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Man arrested in windfarm dispute  

A man was arrested Saturday by Eastland County Sheriff’s Department following a series of incidents that occurred on two separate occasions last week at Silver Star I, a wind farm located in Eastland and Erath Counties and operated by major energy producer BP America, Inc.

Eastland County Sheriff Wayne Bradford said Eastland County resident Roy Johnson, 67, was arrested on three charges and released following a night in jail and posting bond.

The event that led to Johnson’s arrest occurred Saturday morning when Johnson allegedly drove his truck to turbine No. 6 and under the blades of the turbine that was lying on the ground. Johnson damaged the blades of the turbine not once, but twice as he made a second pass.

Johnson was charged with one count of criminal mischief, over $20,000 and under $100,000, a third degree felony, punishable by a maximum fine of $10,000 and up to 10 years in jail.

Bradford explained that following inspection of the damage, the charges may increase since total replacement of the blades, which are sold in sets of three would cost BP $300,000. It is estimated that if the blade can be repaired, it would cost $60,000.

Johnson was also charged with assault causing bodily injury to a BP employee, a class A misdemeanor, punishable by a maximum fine of $4,000 and up to one year in jail, and criminal mischief, a state jail felony, punishable by a maximum fine of $10,000 and up to two years in jail.

The second set of charges stem from an incident Thursday in which Johnson allegedly drove his tractor through a fence, destroying it. While Johnson was still on the tractor, the fencing wire wrapped around the truck of a BP employee and subsequently injured him.

Bradford said the dispute started during the initial phases of the project development when Clipper Windpower, Inc. had agreed to put five turbines on Johnson’s property. When BP took over 85 percent interest in the project, it was decided that there was a better location for the turbines, leaving Johnson with no hope of monthly royalty payments.

Instead, the turbines were placed on a neighboring property and a dispute ensued.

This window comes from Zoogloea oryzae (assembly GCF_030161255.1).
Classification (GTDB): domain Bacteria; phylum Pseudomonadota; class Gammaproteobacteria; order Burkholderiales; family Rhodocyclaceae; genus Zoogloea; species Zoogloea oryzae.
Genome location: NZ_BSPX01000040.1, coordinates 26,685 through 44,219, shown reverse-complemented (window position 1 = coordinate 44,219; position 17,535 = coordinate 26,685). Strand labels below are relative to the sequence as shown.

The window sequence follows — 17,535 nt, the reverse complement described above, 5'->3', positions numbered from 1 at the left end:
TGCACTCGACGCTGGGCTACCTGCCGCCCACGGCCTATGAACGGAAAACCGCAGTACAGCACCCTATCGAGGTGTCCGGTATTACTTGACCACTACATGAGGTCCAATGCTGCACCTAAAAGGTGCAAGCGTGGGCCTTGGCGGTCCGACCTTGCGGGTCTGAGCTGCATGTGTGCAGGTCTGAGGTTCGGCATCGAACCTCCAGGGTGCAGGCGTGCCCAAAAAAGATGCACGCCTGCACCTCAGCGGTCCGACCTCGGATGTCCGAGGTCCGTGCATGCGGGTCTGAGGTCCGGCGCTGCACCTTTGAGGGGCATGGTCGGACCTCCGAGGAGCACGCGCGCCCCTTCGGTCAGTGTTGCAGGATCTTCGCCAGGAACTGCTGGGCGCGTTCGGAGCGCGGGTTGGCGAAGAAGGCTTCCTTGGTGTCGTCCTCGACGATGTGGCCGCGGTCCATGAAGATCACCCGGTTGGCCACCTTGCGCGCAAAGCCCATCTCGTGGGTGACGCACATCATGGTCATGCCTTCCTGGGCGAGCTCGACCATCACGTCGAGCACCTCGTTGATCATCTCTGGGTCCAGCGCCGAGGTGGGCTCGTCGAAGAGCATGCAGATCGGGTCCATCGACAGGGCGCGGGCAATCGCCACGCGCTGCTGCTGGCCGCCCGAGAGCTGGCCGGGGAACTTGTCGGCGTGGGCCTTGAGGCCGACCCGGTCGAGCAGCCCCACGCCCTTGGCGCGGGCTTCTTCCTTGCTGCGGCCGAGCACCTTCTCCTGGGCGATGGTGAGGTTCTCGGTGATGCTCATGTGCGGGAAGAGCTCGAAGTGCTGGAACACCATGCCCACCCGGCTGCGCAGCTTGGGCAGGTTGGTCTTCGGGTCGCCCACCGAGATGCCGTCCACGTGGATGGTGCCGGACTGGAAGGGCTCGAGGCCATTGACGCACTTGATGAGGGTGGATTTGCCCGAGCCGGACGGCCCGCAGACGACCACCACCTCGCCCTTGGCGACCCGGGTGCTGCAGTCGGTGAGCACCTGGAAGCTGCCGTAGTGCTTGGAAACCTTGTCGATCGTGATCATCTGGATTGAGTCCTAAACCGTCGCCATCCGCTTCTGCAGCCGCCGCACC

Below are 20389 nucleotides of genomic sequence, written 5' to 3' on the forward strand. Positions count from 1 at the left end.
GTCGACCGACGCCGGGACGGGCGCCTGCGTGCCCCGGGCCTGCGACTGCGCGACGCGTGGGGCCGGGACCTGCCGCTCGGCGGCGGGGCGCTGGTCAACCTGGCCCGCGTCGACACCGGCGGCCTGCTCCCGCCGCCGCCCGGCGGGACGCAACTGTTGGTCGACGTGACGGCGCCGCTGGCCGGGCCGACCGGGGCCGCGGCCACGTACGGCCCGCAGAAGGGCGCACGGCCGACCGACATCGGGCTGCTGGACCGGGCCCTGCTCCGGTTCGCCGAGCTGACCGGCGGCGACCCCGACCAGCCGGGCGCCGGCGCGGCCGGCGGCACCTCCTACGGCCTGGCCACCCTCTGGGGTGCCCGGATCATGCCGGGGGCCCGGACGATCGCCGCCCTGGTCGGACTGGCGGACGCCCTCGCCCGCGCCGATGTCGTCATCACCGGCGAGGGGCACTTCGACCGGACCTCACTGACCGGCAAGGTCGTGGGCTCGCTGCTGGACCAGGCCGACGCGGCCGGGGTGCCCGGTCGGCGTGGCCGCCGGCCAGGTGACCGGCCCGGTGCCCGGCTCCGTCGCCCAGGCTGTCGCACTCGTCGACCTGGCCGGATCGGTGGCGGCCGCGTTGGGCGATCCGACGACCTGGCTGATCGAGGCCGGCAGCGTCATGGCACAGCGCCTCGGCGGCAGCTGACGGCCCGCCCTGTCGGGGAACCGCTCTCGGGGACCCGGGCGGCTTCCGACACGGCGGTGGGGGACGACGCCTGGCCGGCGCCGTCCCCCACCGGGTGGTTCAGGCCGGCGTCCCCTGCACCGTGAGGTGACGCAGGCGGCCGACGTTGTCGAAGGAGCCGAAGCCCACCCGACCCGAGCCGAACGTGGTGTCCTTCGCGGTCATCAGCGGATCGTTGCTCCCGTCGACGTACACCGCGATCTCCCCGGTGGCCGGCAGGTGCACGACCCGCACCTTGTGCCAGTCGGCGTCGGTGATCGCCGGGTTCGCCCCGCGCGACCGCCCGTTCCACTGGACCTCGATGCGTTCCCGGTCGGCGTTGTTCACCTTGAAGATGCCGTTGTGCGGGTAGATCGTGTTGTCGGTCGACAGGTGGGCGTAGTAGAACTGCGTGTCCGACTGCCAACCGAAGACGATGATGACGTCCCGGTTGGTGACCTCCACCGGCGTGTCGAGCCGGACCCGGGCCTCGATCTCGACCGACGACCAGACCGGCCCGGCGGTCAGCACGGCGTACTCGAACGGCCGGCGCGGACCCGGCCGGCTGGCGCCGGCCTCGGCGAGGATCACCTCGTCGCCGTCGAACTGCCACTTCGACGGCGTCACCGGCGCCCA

“In the case of the land dispute, there is nothing the sheriffs department can do,” Bradford explained. “The dispute would be a civil matter. The incidents that occurred last week were criminal so we stepped in and made the arrest.”

When contacted about the case, Sarah Howell, director of environmental and corporate communications for BP America, Inc., said that she could not comment on the case since it is currently under investigation.

Sources, who asked to remain anonymous due to the ongoing investigation, say that the incidents at the farm have left employees on edge and concerned for their safety. The source claims that BP has contracted security guards to protect their property from further damage.

It was two of those guards, Erath County constable Lee Roy Gaitan and Tarleton State University police officer Jeff “Chili” Alexander, who witnessed the incident that led to Johnson’s arrest.

By Amanda Kimble
Staff Writer

Stephenville Empire-Tribune

9 April 2008

This article is the work of the source indicated. Any opinions expressed in it are not necessarily those of National Wind Watch.

The copyright of this article resides with the author or publisher indicated. As part of its noncommercial effort to present the environmental, social, scientific, and economic issues of large-scale wind power development to a global audience seeking such information, National Wind Watch endeavors to observe “fair use” as provided for in section 107 of U.S. Copyright Law and similar “fair dealing” provisions of the copyright laws of other nations. Send requests to excerpt, general inquiries, and comments via e-mail.

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